There aren’t too many souffles that focus on vanilla as a flavor. Chocolate, double chocolate, citrus and all kinds of other fruits seem to work themselves in easily. I’m not complaining because I really enjoy a good chocolate souffle, but sometimes I just want that vanilla to stand out more. These Ricotta Souffles are a perfect vehicle for vanilla because, like cream cheese in a cheesecake, mild ricotta cheese has a subtle flavor that adds richness and structure to the souffle while letting the vanilla be a focal flavor.
This recipe is based on one I clipped out of an issue of Food & Wine magazine a couple of years ago (I was able to find it online, too!) for a lemon-flavored version. I eliminated the lemon, loaded up on vanilla and kept the technique the same. This souffle starts out with a choux pastry dough, made by cooking butter, water and flour together in a skillet. Ricotta, egg yolks and vanilla are added to this base, then beaten egg whites are folded in before dividing the mixture into ramekins for baking. The choux dough, which is the same type of pastry used to make cream puffs and eclairs, ensures that the top of this souffle becomes wonderfully crisp when it is fresh out of the oven.
The finished souffles will fall fairly quickly, but that doesn’t take away from their deliciousness. They have a crisp top, moist and cheesecake-like interior, but with a very tender texture thanks to all that ricotta cheese. Even the leftovers – which can be stored in the refrigerator – taste good. You can definitely taste the vanilla in the souffles, too. Since they’re relatively plain (but delicious on their own), they are perfect for pairing up with a fruit garnish. I used freshly whipped cream and some blackberries, simmered lightly in a bit of sugar to sweeten them up.
Vanilla Ricotta Souffles
6 tbsp butter, room temperature
3/4 cup water
1/4 tsp salt
3/4 cup all purpose flour
4 large egg yolks
1 tbsp vanilla extract (pref. with vanilla bean specks)
3 tbsp milk
12-oz ricotta cheese
5 large egg whites, room temperature
1 cup sugar
vanilla whipped cream and blackberry sauce, to serve (recipe below)
Preheat oven to 400F. Butter six 8-oz ramekins well and coat the insides with granulated sugar.
Combine water, butter and salt in a small saucepan and bring to a boil over medium heat.
Add the flour all at once, stirring vigorously with a wooden spoon until dough comes together in a ball. Continue to cook, stirring continuously, for one additional minute.
Transfer dough to mixer or clean bowl and let mix at a low speed for 2-3 minutes until slightly cooled. Beat eggs in egg yolks one at a time, waiting until each yolk has been fully incorporated to add the next one. Increase mixer speed to medium-high for 1 minute to ensure that batter is very smooth. Then, blend in vanilla, milk and ricotta cheese.
In a separate large mixing bowl, beat the egg whites until slightly foamy at medium speed. Increase speed to high and continue to beat eggs while gradually adding in the sugar. Beat until egg whites reach stiff, glossy peaks and all of the sugar has been incorporated.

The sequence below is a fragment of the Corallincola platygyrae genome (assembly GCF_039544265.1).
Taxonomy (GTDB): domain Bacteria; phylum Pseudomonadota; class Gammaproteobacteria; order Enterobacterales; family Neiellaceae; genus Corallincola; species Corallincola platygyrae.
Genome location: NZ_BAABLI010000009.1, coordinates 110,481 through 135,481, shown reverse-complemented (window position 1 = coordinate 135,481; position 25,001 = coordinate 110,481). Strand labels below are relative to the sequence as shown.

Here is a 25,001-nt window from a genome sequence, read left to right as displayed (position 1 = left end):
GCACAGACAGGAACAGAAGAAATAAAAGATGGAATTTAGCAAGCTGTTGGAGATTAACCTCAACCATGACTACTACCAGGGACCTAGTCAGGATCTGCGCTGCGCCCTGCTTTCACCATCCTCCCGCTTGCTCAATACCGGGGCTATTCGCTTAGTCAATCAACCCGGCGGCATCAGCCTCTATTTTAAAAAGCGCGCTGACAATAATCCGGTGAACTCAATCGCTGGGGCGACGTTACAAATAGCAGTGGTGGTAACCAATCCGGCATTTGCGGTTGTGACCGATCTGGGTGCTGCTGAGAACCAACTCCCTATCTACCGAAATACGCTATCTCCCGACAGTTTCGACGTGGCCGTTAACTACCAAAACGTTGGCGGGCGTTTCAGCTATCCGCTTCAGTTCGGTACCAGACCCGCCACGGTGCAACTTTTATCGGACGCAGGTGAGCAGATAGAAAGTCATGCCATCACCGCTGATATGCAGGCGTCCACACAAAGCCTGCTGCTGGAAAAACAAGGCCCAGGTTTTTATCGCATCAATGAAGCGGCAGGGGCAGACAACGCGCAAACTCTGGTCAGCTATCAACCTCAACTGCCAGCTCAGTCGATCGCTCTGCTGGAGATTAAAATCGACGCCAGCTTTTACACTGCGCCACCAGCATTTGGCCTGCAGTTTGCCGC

Working in 3 or 4 additions, gradually fold the egg whites into the ricotta mixture, folding gently until no streaks of egg whites remain visible.
Divide batter into prepared ramekins. Level the tops with the back of a knife, and run your fingertip around the inside lip of the ramekin (this helps give it a cleaner rise). If you have extra batter (larger egg whites might lead to extra batter), feel free to fill an extra ramekin. Place souffles onto a baking sheet.
Bake for 30 minutes, or until souffles are golden brown and set.
Serve immediately, plain or with whipped cream and blackberries.
Vanilla Whipped Cream and Blackberry Sauce
3/4 cup heavy whipping cream
1/3 cup confectioners’ sugar, sifted (or to taste)
1 tsp vanilla extract
2 cups fresh or frozen blackberries
1/3 cup sugar
3 tbsp water
Whip cream to soft peaks in a large mixing bowl. Beat in confectioners’ sugar and vanilla extract.
In a medium saucepan, combine blackberries, sugar and water. Cook over medium heat until sugar has dissolved, blackberries are softened, and some of the juice has been released.
Top souffles with dollops of whipped cream and spoonfuls of blackberries.
Betty @ scrambled hen fruitSeptember 22, 2010
These look so elegant and sound fabulous. I love the ramekins too!
JoySeptember 22, 2010
That looks great. I have yet to try a souffle
LimeCakeSeptember 23, 2010
the technique for this souffle is really different. ricotta sounds delicious in one! yum!
SuesSeptember 23, 2010
I love the idea of this! And they’re so adorable-looking, too 🙂
EmaSeptember 23, 2010
This look wonderful and I can’t wait to try it out. Mmmm, ricotta. I have a question, in the ingredients you list 1 cup of sugar but not how it’s divided because in the recipe sugar is used twice. How much sugar goes into the egg whites and how much into the choux dough?
NicoleSeptember 24, 2010
Ema – The sugar isn’t divided because all of it goes into the beaten egg whites. It was a little bit of a typo to put it twice – thanks for catching it!
JGo555July 7, 2012
As I type this, the souffle is in the oven. I decided to make one big one, so I think I’ll add at least 15 more minutes to cooking time.
However, once the ricotta, eggs, milk, vanilla, butter, water and egg yolks are all mixed, it’s quite the thick batter. I almost switched from beaters to dough hooks since it’s too damned thick.
I didn’t use a bowl because it was dirty and I was feeling lazy so I used a pot to beat the whites. Needless to say, they were nice and glossy but peakless. Since the batter was too thick, I just poured my peakless whites and decided to aerate the mixture in my stand mixer.
I will tell you this, I licked the beater (what? It’s one of the perks of being the cook!) and it was wonderful but not too vanilla-y. It was GREAT. I hope after it’s cooked, the vanilla pops out even better.